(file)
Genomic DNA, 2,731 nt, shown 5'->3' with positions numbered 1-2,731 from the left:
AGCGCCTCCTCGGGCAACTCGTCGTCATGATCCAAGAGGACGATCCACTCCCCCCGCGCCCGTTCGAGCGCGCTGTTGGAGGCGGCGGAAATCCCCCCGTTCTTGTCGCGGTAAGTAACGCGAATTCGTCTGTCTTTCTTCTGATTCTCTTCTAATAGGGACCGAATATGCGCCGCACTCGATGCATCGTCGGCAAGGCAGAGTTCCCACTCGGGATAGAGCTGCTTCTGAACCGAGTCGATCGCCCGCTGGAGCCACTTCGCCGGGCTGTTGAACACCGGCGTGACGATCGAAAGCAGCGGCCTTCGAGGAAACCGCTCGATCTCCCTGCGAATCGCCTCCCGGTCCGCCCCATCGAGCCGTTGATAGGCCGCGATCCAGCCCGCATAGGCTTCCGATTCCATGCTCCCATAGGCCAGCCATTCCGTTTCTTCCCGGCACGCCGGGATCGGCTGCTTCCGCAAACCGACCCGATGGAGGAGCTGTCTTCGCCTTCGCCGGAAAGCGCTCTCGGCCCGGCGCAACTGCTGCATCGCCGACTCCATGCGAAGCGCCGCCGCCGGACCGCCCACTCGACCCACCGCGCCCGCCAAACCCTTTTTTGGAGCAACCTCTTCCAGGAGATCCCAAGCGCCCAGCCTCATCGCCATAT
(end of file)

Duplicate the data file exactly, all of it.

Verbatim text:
Genomic DNA, 2,731 nt, shown 5'->3' with positions numbered 1-2,731 from the left:
AGCGCCTCCTCGGGCAACTCGTCGTCATGATCCAAGAGGACGATCCACTCCCCCCGCGCCCGTTCGAGCGCGCTGTTGGAGGCGGCGGAAATCCCCCCGTTCTTGTCGCGGTAAGTAACGCGAATTCGTCTGTCTTTCTTCTGATTCTCTTCTAATAGGGACCGAATATGCGCCGCACTCGATGCATCGTCGGCAAGGCAGAGTTCCCACTCGGGATAGAGCTGCTTCTGAACCGAGTCGATCGCCCGCTGGAGCCACTTCGCCGGGCTGTTGAACACCGGCGTGACGATCGAAAGCAGCGGCCTTCGAGGAAACCGCTCGATCTCCCTGCGAATCGCCTCCCGGTCCGCCCCATCGAGCCGTTGATAGGCCGCGATCCAGCCCGCATAGGCTTCCGATTCCATGCTCCCATAGGCCAGCCATTCCGTTTCTTCCCGGCACGCCGGGATCGGCTGCTTCCGCAAACCGACCCGATGGAGGAGCTGTCTTCGCCTTCGCCGGAAAGCGCTCTCGGCCCGGCGCAACTGCTGCATCGCCGACTCCATGCGAAGCGCCGCCGCCGGACCGCCCACTCGACCCACCGCGCCCGCCAAACCCTTTTTTGGAGCAACCTCTTCCAGGAGATCCCAAGCGCCCAGCCTCATCGCCATAT